Greek Cyprus rushes new gas deal with international companies
Greek Cypriot administration has strike a deal with international companies on the distribution of revenues from natural gas exploitation from the Aphrodite field in the eastern Mediterranean, drawing fresh criticism from Turkey.
Greek Cyprus will earn an estimated $9.3 billion over 18 years under a renegotiated contract with Shell, U.S.-based Noble and Israel’s Delek, Greek Cypriot energy minister has said.
George Lakkotrypis said the renegotiated deal with the companies is expected to bring in $520 million per year as state revenue.
Turkish President Recep Tayyip Erdoğan on June 7 vowed not to allow any fait accompli in the region.
“Our brothers in Northern Cyprus have also rights [in Eastern Mediterranean],”he told reporters in Istanbul on June 7 when asked about the deal.
“We are determined to protect their shares, we will not let those who have no links [to the region] claim those rights,” he added.
The deal also includes the transfer of natural gas by underwater pipeline to Egypt’s Idku liquefied natural gas (LNG) terminal.
“We believe it is a good deal under the circumstances, it will allow the Republic of Cyprus to earn significant commercial revenues estimated at over $9 billion during 18 years of the well’s lifespan,” Lakkotrypis told reporters.
Lakkotrypis said under the new deal, the consortium was obliged to keep to a tight deadline to tap the gas reserves.
“Based on the development and production plan that we discussed, we expect the first gas to be extracted by 2024-25,” he said, whereas the consortium previously had no obligation to stick to a timeline.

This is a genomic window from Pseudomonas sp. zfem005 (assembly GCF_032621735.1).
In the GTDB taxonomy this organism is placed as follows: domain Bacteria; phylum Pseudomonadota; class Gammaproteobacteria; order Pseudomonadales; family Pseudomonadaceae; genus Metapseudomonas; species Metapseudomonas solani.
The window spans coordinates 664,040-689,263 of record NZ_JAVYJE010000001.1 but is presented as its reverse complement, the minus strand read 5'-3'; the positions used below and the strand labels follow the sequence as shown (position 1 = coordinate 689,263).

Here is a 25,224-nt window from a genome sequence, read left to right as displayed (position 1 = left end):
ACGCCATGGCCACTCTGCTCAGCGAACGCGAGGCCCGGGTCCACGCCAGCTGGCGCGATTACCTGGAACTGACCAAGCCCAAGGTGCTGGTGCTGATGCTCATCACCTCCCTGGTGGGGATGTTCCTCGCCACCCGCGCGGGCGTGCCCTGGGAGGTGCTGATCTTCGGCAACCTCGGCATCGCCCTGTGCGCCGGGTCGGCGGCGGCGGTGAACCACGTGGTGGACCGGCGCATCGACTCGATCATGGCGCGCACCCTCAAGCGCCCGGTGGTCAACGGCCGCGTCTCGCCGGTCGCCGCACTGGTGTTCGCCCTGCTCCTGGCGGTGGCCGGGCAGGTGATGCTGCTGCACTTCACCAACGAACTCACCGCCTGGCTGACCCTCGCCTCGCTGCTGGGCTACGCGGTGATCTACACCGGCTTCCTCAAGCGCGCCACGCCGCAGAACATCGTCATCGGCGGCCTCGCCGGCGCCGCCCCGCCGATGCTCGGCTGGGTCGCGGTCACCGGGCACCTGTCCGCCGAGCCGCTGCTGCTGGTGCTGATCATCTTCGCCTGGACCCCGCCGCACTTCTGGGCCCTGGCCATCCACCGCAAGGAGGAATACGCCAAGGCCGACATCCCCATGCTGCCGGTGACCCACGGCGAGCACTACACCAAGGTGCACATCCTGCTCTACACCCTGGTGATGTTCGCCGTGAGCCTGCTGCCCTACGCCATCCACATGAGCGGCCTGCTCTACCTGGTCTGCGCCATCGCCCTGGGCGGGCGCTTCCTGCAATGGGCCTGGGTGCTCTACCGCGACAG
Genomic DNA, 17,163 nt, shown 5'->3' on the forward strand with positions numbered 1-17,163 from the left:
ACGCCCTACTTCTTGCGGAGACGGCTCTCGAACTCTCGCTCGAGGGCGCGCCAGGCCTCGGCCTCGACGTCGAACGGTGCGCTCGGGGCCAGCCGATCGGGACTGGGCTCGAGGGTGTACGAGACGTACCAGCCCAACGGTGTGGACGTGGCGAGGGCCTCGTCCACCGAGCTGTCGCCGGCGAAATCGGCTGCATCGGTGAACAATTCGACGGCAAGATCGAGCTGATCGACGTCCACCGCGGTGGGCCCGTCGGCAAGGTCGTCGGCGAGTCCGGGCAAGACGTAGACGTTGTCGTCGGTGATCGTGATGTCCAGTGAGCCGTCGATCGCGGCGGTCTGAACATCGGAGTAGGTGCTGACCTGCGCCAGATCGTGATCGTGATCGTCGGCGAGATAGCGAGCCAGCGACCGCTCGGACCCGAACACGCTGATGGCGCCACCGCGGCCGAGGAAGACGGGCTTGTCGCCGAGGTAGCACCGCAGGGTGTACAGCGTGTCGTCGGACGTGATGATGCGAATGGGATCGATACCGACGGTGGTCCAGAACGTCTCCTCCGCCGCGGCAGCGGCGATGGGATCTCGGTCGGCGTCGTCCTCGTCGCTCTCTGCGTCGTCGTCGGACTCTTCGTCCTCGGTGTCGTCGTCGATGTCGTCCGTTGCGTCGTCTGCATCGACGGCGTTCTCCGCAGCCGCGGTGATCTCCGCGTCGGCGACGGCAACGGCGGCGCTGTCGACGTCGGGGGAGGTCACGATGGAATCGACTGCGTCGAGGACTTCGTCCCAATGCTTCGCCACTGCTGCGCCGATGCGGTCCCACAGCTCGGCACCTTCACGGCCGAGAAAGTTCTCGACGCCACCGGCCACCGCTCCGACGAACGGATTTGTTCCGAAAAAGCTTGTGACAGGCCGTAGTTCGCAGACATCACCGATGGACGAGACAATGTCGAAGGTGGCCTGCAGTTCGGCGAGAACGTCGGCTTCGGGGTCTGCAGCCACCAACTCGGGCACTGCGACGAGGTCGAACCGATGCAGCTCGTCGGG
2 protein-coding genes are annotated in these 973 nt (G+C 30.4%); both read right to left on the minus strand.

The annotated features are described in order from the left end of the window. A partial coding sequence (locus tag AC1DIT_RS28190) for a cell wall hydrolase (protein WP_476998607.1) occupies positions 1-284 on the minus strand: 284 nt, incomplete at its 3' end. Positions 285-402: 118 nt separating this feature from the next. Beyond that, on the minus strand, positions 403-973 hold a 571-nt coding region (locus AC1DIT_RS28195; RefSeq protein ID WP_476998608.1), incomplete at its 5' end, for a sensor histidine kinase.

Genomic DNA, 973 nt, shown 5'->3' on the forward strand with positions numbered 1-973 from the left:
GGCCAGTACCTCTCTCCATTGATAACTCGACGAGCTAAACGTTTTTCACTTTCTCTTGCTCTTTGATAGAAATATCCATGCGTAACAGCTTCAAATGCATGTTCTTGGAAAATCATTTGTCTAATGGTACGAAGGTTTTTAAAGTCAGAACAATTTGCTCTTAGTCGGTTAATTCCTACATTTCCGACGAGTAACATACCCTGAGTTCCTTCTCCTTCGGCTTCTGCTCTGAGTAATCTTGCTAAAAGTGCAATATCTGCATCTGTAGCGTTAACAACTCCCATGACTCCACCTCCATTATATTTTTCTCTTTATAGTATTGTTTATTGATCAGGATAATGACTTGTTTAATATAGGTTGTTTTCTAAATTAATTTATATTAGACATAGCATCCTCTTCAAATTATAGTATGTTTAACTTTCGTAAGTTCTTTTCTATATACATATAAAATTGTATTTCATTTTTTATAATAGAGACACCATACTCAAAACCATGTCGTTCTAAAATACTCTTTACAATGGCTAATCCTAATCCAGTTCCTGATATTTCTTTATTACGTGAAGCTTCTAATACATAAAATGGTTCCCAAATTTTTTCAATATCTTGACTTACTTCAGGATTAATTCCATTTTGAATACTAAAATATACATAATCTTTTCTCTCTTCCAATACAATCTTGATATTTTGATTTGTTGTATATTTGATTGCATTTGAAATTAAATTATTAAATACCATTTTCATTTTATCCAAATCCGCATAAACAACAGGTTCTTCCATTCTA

Greek Cyprus has pushed ahead with exploring for offshore energy resources despite the collapse in 2017 of talks to end the island’s decades-long division.
Turkey has consistently contested the Greek Cypriot administration’s unilateral drilling in the Eastern Mediterranean, saying Turkish Cypriots also have rights to the resources in the area.
In 1974, following a coup aiming at Cyprus’ annexation by Greece, Ankara intervened as a guarantor power. In 1983, the Turkish Republic of Northern Cyprus was founded.
The decades since have seen several attempts to resolve the dispute, all ending in failure. The latest one, held with the participation of the guarantor countries, Turkey, Greece, and the U.K., ended in 2017 in Switzerland.
Turkish Foreign Ministry said on May 6 that the country’s drilling and seismic vessels exploration activities “will continue in the license areas in our continental shelf which our government has provided to TP in 2009 and 2012.”
“Likewise, Turkey will continue to protect the continental shelf rights of Turkish Cypriots as long as the Greek Cypriot side does not include its equal partner of the island in the decision-making process for hydrocarbon resources or unless it ends unilateral hydrocarbon activities,” it said in a statement.
The ministry noted that Turkey has clearly demonstrated its attitude toward the continental shelf in the Eastern Mediterranean since 2004.
The Turkish MFA recalled its position on the Exclusive Economic Zone agreements that Greek Cypriots have been sealing with regional countries, stressing those deals are not valid neither for Turkey nor for Turkish Cypriots.